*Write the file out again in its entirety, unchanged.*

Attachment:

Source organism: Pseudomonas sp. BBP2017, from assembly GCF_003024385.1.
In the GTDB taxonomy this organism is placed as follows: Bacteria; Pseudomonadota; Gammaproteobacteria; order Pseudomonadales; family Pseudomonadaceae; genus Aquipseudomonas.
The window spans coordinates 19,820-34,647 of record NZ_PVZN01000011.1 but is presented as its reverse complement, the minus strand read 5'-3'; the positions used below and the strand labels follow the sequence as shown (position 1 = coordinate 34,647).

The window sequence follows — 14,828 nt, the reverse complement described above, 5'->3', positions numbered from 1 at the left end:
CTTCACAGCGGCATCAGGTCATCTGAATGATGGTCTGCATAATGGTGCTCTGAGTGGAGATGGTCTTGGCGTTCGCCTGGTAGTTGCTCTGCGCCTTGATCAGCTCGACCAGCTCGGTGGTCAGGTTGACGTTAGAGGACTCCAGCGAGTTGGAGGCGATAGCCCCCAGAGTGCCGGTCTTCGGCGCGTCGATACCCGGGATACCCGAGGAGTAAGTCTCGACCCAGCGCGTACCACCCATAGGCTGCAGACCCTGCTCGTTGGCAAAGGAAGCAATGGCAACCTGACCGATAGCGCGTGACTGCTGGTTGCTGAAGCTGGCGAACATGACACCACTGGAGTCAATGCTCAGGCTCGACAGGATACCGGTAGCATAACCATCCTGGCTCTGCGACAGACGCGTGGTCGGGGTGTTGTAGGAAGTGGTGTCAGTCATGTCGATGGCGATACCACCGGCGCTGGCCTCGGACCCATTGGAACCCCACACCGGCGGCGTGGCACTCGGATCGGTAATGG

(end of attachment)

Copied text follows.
Source organism: Pseudomonas sp. BBP2017, from assembly GCF_003024385.1.
In the GTDB taxonomy this organism is placed as follows: Bacteria; Pseudomonadota; Gammaproteobacteria; order Pseudomonadales; family Pseudomonadaceae; genus Aquipseudomonas.
The window spans coordinates 19,820-34,647 of record NZ_PVZN01000011.1 but is presented as its reverse complement, the minus strand read 5'-3'; the positions used below and the strand labels follow the sequence as shown (position 1 = coordinate 34,647).

The window sequence follows — 14,828 nt, the reverse complement described above, 5'->3', positions numbered from 1 at the left end:
CTTCACAGCGGCATCAGGTCATCTGAATGATGGTCTGCATAATGGTGCTCTGAGTGGAGATGGTCTTGGCGTTCGCCTGGTAGTTGCTCTGCGCCTTGATCAGCTCGACCAGCTCGGTGGTCAGGTTGACGTTAGAGGACTCCAGCGAGTTGGAGGCGATAGCCCCCAGAGTGCCGGTCTTCGGCGCGTCGATACCCGGGATACCCGAGGAGTAAGTCTCGACCCAGCGCGTACCACCCATAGGCTGCAGACCCTGCTCGTTGGCAAAGGAAGCAATGGCAACCTGACCGATAGCGCGTGACTGCTGGTTGCTGAAGCTGGCGAACATGACACCACTGGAGTCAATGCTCAGGCTCGACAGGATACCGGTAGCATAACCATCCTGGCTCTGCGACAGACGCGTGGTCGGGGTGTTGTAGGAAGTGGTGTCAGTCATGTCGATGGCGATACCACCGGCGCTGGCCTCGGACCCATTGGAACCCCACACCGGCGGCGTGGCACTCGGATCGGTAATGG